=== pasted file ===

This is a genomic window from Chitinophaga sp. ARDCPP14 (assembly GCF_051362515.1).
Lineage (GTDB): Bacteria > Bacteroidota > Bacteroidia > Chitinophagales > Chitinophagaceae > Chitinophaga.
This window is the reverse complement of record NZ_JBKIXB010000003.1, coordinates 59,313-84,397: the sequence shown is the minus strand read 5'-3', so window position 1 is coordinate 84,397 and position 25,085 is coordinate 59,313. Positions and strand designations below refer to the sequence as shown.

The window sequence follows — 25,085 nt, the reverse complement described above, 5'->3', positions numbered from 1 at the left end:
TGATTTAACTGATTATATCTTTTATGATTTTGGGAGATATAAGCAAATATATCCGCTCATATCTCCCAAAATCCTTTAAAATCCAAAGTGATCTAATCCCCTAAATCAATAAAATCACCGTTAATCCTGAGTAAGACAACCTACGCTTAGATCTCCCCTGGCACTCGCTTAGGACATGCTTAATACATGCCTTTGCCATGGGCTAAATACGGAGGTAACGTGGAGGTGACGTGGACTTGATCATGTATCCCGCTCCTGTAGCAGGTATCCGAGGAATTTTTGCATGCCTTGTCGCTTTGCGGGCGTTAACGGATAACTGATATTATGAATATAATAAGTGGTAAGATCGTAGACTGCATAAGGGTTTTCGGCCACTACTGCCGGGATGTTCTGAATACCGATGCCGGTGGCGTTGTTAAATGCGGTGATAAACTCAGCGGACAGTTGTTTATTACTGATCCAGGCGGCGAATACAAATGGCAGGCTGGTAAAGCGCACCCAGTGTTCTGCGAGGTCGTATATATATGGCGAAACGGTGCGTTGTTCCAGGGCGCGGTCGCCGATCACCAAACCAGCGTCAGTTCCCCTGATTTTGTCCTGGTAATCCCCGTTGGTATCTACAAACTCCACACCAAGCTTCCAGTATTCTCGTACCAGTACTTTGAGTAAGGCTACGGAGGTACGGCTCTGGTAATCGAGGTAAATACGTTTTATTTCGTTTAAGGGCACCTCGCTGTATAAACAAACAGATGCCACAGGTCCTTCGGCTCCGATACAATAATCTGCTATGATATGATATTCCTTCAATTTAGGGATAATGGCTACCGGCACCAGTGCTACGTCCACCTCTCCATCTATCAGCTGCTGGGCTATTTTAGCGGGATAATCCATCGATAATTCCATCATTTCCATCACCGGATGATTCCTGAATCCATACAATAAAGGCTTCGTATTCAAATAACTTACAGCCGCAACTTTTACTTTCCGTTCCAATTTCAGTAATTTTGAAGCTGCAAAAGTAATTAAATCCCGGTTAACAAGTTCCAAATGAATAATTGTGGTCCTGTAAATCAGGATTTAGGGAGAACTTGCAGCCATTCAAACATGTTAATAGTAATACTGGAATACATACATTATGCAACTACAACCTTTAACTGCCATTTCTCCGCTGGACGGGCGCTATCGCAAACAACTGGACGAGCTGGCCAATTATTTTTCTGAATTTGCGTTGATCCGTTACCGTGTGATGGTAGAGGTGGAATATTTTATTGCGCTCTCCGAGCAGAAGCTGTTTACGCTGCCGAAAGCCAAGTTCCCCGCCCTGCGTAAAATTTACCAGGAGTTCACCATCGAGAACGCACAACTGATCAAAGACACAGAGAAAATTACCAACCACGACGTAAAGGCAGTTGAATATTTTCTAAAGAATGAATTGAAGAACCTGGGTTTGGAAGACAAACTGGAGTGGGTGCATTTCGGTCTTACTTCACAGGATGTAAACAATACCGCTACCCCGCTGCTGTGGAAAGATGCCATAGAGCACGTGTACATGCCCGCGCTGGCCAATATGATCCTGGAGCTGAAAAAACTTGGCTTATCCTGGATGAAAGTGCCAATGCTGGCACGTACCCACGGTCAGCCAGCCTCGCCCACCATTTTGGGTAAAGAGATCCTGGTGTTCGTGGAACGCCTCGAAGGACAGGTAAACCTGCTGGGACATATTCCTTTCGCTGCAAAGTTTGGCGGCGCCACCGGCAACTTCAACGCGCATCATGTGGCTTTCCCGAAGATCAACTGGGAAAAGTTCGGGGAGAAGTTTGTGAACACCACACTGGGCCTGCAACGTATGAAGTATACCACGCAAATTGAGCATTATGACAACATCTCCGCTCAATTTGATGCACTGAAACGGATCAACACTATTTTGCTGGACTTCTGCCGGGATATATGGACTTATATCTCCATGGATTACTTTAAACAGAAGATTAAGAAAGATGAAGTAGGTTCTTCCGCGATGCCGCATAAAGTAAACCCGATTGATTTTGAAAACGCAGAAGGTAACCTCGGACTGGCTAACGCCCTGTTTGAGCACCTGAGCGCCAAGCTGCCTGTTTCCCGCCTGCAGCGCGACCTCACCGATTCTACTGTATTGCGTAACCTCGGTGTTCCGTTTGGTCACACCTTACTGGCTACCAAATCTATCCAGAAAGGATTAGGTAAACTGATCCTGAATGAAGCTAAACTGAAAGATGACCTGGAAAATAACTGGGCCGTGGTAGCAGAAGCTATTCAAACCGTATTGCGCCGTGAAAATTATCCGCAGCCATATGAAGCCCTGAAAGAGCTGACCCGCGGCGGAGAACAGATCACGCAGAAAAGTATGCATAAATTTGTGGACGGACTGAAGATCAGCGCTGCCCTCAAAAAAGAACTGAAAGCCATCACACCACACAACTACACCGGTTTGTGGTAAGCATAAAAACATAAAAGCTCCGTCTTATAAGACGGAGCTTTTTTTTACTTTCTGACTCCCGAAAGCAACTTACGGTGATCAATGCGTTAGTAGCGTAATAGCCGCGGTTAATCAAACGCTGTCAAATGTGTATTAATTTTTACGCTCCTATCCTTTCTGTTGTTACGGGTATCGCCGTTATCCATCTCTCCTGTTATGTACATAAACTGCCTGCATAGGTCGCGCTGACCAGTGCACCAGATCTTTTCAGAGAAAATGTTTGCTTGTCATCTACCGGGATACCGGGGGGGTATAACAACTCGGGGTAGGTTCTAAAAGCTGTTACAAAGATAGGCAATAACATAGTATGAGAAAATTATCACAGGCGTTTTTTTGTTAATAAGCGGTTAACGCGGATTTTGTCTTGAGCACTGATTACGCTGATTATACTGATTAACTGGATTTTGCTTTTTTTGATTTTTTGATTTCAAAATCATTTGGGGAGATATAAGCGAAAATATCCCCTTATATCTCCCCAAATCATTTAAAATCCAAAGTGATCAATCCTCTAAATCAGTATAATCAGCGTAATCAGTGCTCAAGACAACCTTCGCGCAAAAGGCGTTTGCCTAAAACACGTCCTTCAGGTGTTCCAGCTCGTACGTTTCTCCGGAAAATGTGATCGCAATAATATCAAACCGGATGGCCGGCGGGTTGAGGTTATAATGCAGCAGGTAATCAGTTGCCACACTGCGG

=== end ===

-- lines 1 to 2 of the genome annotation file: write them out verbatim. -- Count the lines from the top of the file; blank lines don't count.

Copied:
This is a genomic window from Chitinophaga sp. ARDCPP14 (assembly GCF_051362515.1).
Lineage (GTDB): Bacteria > Bacteroidota > Bacteroidia > Chitinophagales > Chitinophagaceae > Chitinophaga.